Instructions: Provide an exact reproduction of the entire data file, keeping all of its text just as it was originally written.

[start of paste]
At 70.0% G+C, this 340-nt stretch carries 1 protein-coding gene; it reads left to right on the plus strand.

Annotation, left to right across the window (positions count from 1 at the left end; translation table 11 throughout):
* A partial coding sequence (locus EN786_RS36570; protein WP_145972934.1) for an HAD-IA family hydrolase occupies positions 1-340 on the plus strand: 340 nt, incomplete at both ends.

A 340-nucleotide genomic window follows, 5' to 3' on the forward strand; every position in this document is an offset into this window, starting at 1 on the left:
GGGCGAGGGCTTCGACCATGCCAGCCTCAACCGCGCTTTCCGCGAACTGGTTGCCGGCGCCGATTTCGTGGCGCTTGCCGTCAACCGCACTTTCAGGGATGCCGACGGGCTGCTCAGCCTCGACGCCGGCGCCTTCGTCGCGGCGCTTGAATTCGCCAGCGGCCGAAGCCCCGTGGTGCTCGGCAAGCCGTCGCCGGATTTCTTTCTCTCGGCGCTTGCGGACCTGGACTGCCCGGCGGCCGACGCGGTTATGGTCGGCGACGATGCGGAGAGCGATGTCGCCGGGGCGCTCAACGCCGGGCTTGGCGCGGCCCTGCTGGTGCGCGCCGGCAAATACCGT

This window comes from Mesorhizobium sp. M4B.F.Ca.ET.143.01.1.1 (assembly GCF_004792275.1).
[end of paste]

At 70.0% G+C, this 340-nt stretch carries 1 protein-coding gene; it reads left to right on the plus strand.

Annotation, left to right across the window (positions count from 1 at the left end; translation table 11 throughout):
* A partial coding sequence (locus EN786_RS36570; protein WP_145972934.1) for an HAD-IA family hydrolase occupies positions 1-340 on the plus strand: 340 nt, incomplete at both ends.

A 340-nucleotide genomic window follows, 5' to 3' on the forward strand; every position in this document is an offset into this window, starting at 1 on the left:
GGGCGAGGGCTTCGACCATGCCAGCCTCAACCGCGCTTTCCGCGAACTGGTTGCCGGCGCCGATTTCGTGGCGCTTGCCGTCAACCGCACTTTCAGGGATGCCGACGGGCTGCTCAGCCTCGACGCCGGCGCCTTCGTCGCGGCGCTTGAATTCGCCAGCGGCCGAAGCCCCGTGGTGCTCGGCAAGCCGTCGCCGGATTTCTTTCTCTCGGCGCTTGCGGACCTGGACTGCCCGGCGGCCGACGCGGTTATGGTCGGCGACGATGCGGAGAGCGATGTCGCCGGGGCGCTCAACGCCGGGCTTGGCGCGGCCCTGCTGGTGCGCGCCGGCAAATACCGT

This window comes from Mesorhizobium sp. M4B.F.Ca.ET.143.01.1.1 (assembly GCF_004792275.1).